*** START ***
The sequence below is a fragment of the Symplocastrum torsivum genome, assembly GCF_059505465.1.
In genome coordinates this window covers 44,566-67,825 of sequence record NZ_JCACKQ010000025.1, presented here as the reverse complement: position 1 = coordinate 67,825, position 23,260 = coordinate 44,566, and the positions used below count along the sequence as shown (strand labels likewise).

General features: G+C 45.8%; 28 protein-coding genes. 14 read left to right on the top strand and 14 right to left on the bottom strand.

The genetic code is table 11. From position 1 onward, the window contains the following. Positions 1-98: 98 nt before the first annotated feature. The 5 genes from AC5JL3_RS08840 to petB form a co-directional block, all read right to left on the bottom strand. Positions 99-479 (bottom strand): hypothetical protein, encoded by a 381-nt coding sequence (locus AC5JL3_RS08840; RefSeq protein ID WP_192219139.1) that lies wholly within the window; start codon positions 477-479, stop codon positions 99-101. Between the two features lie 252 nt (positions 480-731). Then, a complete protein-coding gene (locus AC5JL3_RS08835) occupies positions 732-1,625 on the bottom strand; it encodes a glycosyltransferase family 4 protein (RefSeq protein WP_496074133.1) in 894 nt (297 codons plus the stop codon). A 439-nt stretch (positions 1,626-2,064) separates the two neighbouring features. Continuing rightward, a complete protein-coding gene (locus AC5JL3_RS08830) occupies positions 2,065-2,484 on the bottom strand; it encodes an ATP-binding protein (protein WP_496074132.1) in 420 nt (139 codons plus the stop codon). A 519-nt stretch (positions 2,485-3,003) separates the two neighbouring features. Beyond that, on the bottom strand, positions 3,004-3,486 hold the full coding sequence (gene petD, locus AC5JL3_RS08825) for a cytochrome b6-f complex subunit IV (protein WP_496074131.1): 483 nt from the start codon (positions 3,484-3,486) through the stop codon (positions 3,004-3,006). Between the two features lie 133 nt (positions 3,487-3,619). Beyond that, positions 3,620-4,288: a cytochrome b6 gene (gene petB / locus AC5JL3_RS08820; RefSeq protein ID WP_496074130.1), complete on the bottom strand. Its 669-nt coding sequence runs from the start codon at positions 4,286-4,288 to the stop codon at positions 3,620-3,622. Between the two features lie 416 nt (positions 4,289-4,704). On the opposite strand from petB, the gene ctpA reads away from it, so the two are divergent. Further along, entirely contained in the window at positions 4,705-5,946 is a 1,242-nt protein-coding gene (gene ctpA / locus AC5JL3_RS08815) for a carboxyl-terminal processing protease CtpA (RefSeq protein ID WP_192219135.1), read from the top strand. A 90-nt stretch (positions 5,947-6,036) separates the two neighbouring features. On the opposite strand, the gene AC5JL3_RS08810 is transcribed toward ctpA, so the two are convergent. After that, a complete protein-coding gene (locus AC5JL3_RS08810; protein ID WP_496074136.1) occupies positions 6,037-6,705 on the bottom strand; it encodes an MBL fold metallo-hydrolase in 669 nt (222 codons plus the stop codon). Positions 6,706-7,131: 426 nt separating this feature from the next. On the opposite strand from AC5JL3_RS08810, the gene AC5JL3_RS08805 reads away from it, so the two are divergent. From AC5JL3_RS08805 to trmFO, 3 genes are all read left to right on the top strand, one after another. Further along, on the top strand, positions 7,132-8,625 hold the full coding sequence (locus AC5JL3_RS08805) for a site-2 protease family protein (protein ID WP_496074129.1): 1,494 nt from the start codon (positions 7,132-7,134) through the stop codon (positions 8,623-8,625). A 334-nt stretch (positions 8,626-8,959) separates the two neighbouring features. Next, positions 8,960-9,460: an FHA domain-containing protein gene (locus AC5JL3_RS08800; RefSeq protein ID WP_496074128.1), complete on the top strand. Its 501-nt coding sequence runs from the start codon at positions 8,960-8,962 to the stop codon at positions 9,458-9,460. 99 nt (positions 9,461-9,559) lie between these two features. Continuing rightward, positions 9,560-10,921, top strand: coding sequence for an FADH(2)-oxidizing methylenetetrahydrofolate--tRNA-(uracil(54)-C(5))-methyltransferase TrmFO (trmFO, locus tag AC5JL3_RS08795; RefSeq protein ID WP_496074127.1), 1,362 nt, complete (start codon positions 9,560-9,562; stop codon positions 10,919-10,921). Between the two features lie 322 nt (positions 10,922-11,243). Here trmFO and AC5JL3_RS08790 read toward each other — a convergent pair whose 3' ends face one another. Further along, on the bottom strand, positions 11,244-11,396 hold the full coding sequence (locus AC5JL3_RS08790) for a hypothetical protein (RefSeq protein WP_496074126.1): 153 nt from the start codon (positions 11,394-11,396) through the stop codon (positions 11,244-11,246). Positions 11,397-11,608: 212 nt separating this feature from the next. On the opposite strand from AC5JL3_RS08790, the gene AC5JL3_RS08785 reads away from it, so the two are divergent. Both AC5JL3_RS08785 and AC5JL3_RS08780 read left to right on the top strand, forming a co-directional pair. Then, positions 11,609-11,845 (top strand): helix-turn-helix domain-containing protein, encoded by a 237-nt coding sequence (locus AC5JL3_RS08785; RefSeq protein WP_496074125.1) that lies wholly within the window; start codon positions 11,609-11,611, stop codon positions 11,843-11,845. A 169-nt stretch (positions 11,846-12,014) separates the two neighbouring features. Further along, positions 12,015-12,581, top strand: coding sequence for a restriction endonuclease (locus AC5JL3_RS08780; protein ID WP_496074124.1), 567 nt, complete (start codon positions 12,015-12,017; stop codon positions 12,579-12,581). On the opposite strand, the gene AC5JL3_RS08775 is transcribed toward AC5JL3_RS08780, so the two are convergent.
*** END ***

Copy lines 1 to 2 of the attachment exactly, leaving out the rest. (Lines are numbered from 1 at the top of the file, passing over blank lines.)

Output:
The sequence below is a fragment of the Symplocastrum torsivum genome, assembly GCF_059505465.1.
In genome coordinates this window covers 44,566-67,825 of sequence record NZ_JCACKQ010000025.1, presented here as the reverse complement: position 1 = coordinate 67,825, position 23,260 = coordinate 44,566, and the positions used below count along the sequence as shown (strand labels likewise).